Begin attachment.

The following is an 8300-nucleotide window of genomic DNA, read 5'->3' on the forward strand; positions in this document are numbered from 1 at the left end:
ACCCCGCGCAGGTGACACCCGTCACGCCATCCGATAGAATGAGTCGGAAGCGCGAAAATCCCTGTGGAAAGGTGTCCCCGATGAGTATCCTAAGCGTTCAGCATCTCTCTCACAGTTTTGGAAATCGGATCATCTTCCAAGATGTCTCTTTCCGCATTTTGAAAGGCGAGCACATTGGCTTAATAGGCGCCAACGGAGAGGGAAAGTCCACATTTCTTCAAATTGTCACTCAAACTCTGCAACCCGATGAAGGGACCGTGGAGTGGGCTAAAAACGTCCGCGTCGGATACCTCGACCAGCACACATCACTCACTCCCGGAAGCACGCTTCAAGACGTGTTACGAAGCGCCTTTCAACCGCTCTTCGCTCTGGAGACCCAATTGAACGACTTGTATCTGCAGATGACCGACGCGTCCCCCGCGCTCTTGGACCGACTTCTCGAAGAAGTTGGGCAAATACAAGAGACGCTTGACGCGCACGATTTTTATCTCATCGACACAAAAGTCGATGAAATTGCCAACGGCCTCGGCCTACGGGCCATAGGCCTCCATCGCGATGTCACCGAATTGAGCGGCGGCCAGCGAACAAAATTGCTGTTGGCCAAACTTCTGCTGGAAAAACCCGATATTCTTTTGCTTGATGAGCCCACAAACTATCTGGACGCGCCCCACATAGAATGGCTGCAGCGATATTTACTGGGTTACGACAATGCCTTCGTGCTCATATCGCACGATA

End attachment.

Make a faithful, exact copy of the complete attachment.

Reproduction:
The following is an 8300-nucleotide window of genomic DNA, read 5'->3' on the forward strand; positions in this document are numbered from 1 at the left end:
ACCCCGCGCAGGTGACACCCGTCACGCCATCCGATAGAATGAGTCGGAAGCGCGAAAATCCCTGTGGAAAGGTGTCCCCGATGAGTATCCTAAGCGTTCAGCATCTCTCTCACAGTTTTGGAAATCGGATCATCTTCCAAGATGTCTCTTTCCGCATTTTGAAAGGCGAGCACATTGGCTTAATAGGCGCCAACGGAGAGGGAAAGTCCACATTTCTTCAAATTGTCACTCAAACTCTGCAACCCGATGAAGGGACCGTGGAGTGGGCTAAAAACGTCCGCGTCGGATACCTCGACCAGCACACATCACTCACTCCCGGAAGCACGCTTCAAGACGTGTTACGAAGCGCCTTTCAACCGCTCTTCGCTCTGGAGACCCAATTGAACGACTTGTATCTGCAGATGACCGACGCGTCCCCCGCGCTCTTGGACCGACTTCTCGAAGAAGTTGGGCAAATACAAGAGACGCTTGACGCGCACGATTTTTATCTCATCGACACAAAAGTCGATGAAATTGCCAACGGCCTCGGCCTACGGGCCATAGGCCTCCATCGCGATGTCACCGAATTGAGCGGCGGCCAGCGAACAAAATTGCTGTTGGCCAAACTTCTGCTGGAAAAACCCGATATTCTTTTGCTTGATGAGCCCACAAACTATCTGGACGCGCCCCACATAGAATGGCTGCAGCGATATTTACTGGGTTACGACAATGCCTTCGTGCTCATATCGCACGATA